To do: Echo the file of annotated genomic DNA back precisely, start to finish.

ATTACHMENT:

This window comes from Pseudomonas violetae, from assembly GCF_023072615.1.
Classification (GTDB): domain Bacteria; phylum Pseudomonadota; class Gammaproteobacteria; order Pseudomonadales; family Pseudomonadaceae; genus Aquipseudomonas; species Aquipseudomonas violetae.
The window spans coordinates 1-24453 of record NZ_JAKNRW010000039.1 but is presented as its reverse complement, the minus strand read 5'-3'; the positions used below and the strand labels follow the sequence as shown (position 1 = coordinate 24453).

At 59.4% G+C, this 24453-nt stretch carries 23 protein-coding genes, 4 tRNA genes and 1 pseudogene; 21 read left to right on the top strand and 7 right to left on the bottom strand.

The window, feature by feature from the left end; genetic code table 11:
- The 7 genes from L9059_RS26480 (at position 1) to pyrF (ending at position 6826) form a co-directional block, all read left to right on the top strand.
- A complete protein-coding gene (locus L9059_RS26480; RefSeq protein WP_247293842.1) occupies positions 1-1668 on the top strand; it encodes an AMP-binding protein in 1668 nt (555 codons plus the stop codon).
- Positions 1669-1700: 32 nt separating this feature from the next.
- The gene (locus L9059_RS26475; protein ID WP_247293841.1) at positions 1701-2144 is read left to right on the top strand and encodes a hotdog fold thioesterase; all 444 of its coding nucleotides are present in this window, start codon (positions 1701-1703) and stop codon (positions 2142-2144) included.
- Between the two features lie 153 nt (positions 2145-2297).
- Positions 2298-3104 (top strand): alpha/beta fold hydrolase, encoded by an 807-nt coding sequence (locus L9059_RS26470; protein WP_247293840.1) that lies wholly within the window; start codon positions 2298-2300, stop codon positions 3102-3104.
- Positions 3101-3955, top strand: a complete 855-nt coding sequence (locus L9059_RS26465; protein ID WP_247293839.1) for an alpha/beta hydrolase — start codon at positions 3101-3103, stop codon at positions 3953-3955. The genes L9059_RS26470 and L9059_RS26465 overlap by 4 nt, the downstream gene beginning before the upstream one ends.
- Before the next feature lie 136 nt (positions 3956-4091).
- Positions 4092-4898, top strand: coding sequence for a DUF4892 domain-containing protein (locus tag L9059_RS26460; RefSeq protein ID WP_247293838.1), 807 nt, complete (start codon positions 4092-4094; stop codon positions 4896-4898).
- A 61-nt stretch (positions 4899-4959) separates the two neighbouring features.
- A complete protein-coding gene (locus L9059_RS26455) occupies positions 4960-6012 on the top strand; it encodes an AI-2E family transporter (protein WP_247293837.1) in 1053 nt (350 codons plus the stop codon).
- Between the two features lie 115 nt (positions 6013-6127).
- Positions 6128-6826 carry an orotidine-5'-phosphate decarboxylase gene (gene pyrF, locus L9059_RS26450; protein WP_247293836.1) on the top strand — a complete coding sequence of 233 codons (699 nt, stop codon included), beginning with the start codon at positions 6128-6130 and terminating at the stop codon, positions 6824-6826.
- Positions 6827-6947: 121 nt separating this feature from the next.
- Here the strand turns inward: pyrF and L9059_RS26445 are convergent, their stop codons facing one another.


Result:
This window comes from Pseudomonas violetae, from assembly GCF_023072615.1.
Classification (GTDB): domain Bacteria; phylum Pseudomonadota; class Gammaproteobacteria; order Pseudomonadales; family Pseudomonadaceae; genus Aquipseudomonas; species Aquipseudomonas violetae.
The window spans coordinates 1-24453 of record NZ_JAKNRW010000039.1 but is presented as its reverse complement, the minus strand read 5'-3'; the positions used below and the strand labels follow the sequence as shown (position 1 = coordinate 24453).

At 59.4% G+C, this 24453-nt stretch carries 23 protein-coding genes, 4 tRNA genes and 1 pseudogene; 21 read left to right on the top strand and 7 right to left on the bottom strand.

The window, feature by feature from the left end; genetic code table 11:
- The 7 genes from L9059_RS26480 (at position 1) to pyrF (ending at position 6826) form a co-directional block, all read left to right on the top strand.
- A complete protein-coding gene (locus L9059_RS26480; RefSeq protein WP_247293842.1) occupies positions 1-1668 on the top strand; it encodes an AMP-binding protein in 1668 nt (555 codons plus the stop codon).
- Positions 1669-1700: 32 nt separating this feature from the next.
- The gene (locus L9059_RS26475; protein ID WP_247293841.1) at positions 1701-2144 is read left to right on the top strand and encodes a hotdog fold thioesterase; all 444 of its coding nucleotides are present in this window, start codon (positions 1701-1703) and stop codon (positions 2142-2144) included.
- Between the two features lie 153 nt (positions 2145-2297).
- Positions 2298-3104 (top strand): alpha/beta fold hydrolase, encoded by an 807-nt coding sequence (locus L9059_RS26470; protein WP_247293840.1) that lies wholly within the window; start codon positions 2298-2300, stop codon positions 3102-3104.
- Positions 3101-3955, top strand: a complete 855-nt coding sequence (locus L9059_RS26465; protein ID WP_247293839.1) for an alpha/beta hydrolase — start codon at positions 3101-3103, stop codon at positions 3953-3955. The genes L9059_RS26470 and L9059_RS26465 overlap by 4 nt, the downstream gene beginning before the upstream one ends.
- Before the next feature lie 136 nt (positions 3956-4091).
- Positions 4092-4898, top strand: coding sequence for a DUF4892 domain-containing protein (locus tag L9059_RS26460; RefSeq protein ID WP_247293838.1), 807 nt, complete (start codon positions 4092-4094; stop codon positions 4896-4898).
- A 61-nt stretch (positions 4899-4959) separates the two neighbouring features.
- A complete protein-coding gene (locus L9059_RS26455) occupies positions 4960-6012 on the top strand; it encodes an AI-2E family transporter (protein WP_247293837.1) in 1053 nt (350 codons plus the stop codon).
- Between the two features lie 115 nt (positions 6013-6127).
- Positions 6128-6826 carry an orotidine-5'-phosphate decarboxylase gene (gene pyrF, locus L9059_RS26450; protein WP_247293836.1) on the top strand — a complete coding sequence of 233 codons (699 nt, stop codon included), beginning with the start codon at positions 6128-6130 and terminating at the stop codon, positions 6824-6826.
- Positions 6827-6947: 121 nt separating this feature from the next.
- Here the strand turns inward: pyrF and L9059_RS26445 are convergent, their stop codons facing one another.